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Urban Environment

Urban Environment

Urban areas can contribute a wide range of pollutants to the aquatic environment, including sediment, nutrients and pesticides, and toxicants such as heavy metals, hydrocarbons and pharmaceuticals. Urban areas contain larger expanses of impervious surfaces compared to other land uses, which results in increased run-off rates; lower water infiltration and pollutant interception rates; increased flow velocity resulting in increased erosion impacts on local waterways; faster and higher flood peaks; and a higher delivery rate of pollutants to receiving waterways.

In the Fitzroy Region, urban areas currently contribute less than ten percent of the total pollutants entering the Great Barrier Reef lagoon, however, this contribution is disproportionate to the areal extent that urban land use occupies in the catchment (less than two percent). Urban areas are expanding along the Capricorn Coast from Yeppoon to the south of Emu Park, as well as around Rockhampton and Gladstone. The location of these urban centres close to the coast is a significant factor in the transport of pollutants to the Reef.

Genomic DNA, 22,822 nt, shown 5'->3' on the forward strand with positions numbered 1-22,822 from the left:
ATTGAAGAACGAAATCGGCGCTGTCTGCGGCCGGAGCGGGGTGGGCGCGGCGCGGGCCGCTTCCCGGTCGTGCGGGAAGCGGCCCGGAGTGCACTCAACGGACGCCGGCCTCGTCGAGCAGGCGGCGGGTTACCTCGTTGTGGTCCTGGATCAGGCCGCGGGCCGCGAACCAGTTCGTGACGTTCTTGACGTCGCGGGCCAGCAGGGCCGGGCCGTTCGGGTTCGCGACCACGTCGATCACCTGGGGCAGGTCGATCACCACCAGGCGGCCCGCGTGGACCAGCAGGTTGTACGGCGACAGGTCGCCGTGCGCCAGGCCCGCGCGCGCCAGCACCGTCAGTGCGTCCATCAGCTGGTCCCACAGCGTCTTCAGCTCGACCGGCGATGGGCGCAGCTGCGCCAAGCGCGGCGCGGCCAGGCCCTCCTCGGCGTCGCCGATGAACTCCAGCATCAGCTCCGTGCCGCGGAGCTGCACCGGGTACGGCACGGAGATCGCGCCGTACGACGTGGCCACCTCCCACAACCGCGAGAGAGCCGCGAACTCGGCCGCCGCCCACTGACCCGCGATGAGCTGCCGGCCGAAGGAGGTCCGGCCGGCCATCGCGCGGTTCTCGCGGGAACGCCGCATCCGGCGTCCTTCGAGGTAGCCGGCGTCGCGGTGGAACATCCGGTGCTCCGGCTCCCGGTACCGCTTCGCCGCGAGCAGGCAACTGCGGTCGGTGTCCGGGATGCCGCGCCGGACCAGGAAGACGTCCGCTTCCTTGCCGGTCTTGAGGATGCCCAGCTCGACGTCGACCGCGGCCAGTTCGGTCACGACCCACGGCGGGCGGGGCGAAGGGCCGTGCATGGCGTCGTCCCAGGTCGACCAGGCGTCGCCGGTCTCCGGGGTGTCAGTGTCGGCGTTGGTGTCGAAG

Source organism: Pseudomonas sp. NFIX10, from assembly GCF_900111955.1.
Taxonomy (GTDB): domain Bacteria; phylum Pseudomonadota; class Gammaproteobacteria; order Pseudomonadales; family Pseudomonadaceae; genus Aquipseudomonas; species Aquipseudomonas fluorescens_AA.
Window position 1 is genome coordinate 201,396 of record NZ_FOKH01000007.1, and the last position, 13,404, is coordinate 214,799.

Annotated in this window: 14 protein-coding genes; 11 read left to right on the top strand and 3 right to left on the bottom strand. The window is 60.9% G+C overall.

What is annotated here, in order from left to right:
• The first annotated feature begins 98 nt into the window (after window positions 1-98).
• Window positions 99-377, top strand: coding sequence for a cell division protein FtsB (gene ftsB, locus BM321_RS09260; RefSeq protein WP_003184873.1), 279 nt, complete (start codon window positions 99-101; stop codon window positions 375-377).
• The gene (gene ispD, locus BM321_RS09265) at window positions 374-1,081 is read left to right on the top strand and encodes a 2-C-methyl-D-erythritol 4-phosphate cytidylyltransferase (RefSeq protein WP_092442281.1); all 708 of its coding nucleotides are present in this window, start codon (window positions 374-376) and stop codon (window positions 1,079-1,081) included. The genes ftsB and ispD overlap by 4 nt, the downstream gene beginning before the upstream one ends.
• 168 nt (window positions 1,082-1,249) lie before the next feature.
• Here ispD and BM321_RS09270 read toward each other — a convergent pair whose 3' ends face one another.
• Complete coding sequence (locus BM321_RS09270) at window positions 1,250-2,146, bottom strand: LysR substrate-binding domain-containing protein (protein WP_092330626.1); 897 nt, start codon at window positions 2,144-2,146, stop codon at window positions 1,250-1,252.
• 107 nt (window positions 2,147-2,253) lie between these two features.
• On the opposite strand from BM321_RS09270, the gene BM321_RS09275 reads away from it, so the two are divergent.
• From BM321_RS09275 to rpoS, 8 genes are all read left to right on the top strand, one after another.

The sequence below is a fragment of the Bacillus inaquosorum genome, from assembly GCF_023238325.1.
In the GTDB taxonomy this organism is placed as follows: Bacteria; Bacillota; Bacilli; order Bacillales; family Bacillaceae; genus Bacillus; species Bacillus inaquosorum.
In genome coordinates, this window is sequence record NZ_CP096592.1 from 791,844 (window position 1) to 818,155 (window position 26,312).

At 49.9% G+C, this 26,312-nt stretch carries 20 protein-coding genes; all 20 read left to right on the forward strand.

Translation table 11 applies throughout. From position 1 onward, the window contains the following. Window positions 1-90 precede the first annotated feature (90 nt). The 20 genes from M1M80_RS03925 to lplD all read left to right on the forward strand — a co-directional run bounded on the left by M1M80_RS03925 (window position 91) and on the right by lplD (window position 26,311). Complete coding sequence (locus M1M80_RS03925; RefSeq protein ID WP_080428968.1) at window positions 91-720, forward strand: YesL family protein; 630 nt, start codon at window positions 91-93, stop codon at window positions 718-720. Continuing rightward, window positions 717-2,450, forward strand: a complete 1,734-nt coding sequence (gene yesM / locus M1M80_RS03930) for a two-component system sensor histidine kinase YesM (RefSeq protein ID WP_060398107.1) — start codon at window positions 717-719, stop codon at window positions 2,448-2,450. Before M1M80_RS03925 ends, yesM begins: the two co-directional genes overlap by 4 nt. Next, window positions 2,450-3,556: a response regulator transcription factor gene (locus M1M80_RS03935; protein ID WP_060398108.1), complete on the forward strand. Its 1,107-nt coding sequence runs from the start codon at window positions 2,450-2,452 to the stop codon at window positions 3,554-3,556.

Urban areas under development for housing or industry present the greatest risk for water quality impacts, particularly for sediment run-off. Other diffuse-source pollutants include run-off from stormwater drains and impervious surfaces such as concrete. Point-source pollutants mainly comprise nutrient discharge from sewage treatment plants at Yeppoon and Rockhampton; in Gladstone, all treated water is utilised, mainly by industry.

The State Planning Policy state interest guideline on water quality seeks to ensure that development is planned, designed, constructed and operated to protect the environmental values of Queensland waters. The provisions of this policy allow for local governments to adopt alternative, locally appropriate, solutions to stormwater management in their planning schemes. Water Sensitive Urban Design (WSUD) includes principles that should be applied to manage urban water and reduce adverse impacts on the natural water cycle. Common elements of WSUD to manage stormwater include conveyance of runoff through vegetated (usually grassy) swales rather than pipes or concrete drains (thereby reducing flow velocity and increasing infiltration); and introducing constructed wetlands and bioretention systems to assist with water filtration.

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